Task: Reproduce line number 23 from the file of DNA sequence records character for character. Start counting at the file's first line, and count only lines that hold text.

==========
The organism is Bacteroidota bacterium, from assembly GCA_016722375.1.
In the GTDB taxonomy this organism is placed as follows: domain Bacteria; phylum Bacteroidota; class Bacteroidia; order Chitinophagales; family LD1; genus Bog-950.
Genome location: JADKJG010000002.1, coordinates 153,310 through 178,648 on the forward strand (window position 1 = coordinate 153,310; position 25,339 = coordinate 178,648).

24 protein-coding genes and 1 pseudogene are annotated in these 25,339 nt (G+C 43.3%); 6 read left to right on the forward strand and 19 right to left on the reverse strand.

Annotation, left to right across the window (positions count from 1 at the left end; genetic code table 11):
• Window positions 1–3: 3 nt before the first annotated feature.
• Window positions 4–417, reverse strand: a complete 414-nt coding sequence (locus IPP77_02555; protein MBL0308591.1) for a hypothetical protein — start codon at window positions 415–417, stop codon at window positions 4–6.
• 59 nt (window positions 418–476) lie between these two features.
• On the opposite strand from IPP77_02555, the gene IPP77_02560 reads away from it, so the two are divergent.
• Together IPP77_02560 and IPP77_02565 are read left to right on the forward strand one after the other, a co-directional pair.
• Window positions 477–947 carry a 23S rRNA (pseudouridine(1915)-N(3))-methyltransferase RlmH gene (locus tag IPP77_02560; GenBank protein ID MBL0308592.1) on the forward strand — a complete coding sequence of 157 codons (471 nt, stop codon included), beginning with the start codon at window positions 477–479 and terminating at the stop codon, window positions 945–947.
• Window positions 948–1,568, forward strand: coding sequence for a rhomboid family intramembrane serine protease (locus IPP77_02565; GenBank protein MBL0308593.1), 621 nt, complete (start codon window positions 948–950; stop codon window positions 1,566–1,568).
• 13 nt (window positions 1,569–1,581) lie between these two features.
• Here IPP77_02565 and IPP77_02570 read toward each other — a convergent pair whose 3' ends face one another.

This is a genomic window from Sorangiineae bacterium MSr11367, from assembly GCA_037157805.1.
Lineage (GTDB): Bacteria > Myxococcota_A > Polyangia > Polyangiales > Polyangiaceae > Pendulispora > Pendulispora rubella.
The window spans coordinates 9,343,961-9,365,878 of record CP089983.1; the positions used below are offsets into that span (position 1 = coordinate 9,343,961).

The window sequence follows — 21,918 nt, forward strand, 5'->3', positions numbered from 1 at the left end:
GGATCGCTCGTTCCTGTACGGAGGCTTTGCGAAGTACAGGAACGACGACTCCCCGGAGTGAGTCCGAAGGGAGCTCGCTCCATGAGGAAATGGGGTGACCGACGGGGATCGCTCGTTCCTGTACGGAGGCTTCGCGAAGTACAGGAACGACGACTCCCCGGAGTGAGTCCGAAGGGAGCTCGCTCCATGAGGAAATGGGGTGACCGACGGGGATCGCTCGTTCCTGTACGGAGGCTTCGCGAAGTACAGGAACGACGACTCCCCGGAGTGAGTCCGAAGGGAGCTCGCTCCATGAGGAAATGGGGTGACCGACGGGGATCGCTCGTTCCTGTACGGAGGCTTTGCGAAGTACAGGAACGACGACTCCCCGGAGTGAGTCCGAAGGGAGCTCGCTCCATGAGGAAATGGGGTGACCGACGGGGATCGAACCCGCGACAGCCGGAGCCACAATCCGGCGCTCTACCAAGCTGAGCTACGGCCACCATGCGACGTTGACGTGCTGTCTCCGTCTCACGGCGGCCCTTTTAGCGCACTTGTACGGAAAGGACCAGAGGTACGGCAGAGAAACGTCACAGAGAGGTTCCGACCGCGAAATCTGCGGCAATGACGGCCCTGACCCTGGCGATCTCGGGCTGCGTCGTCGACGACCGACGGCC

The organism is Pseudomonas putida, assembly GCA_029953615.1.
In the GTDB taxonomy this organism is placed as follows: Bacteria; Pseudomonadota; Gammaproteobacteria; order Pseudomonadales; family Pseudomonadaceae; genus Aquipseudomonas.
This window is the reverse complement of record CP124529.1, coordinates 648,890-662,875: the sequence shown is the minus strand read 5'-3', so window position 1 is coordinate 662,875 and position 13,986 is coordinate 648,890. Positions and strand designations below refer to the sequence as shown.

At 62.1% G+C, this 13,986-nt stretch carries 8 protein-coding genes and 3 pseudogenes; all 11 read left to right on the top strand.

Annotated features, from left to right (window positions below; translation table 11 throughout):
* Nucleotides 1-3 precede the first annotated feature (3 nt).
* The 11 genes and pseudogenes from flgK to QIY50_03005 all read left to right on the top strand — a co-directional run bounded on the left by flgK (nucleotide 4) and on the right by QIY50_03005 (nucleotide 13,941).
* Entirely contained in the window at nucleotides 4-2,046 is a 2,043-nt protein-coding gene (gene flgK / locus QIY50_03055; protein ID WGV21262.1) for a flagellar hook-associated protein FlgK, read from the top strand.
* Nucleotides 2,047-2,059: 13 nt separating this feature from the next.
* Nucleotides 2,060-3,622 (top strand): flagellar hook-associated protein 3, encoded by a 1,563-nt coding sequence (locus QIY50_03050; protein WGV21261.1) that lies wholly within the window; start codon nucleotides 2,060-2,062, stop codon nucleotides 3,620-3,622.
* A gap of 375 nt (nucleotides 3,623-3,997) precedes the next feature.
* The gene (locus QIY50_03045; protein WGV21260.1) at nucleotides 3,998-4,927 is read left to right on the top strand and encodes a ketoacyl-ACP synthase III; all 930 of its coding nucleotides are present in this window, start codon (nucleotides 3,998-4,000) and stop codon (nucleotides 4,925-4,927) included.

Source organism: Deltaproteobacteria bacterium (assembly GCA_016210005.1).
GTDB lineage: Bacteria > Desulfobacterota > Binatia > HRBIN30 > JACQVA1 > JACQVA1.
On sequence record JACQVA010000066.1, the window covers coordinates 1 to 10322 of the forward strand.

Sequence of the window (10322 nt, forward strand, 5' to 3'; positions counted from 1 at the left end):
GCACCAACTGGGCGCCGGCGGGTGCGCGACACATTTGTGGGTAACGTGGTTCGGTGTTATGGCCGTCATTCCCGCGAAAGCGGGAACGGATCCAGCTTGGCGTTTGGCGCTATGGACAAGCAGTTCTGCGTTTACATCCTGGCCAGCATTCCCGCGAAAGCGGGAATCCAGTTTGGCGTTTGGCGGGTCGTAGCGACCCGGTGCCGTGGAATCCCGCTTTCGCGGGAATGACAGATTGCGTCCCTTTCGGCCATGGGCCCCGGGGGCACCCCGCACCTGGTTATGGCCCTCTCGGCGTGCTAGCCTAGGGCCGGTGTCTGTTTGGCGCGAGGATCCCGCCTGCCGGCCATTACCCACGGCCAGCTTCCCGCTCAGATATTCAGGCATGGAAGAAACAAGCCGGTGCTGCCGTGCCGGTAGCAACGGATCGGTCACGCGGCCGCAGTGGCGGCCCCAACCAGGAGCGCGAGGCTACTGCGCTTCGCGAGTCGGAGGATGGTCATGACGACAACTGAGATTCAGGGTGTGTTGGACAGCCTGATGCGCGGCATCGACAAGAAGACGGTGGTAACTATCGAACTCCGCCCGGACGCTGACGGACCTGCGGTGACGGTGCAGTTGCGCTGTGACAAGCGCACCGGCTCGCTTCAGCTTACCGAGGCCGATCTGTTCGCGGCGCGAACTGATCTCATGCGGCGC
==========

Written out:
At 62.1% G+C, this 13,986-nt stretch carries 8 protein-coding genes and 3 pseudogenes; all 11 read left to right on the top strand.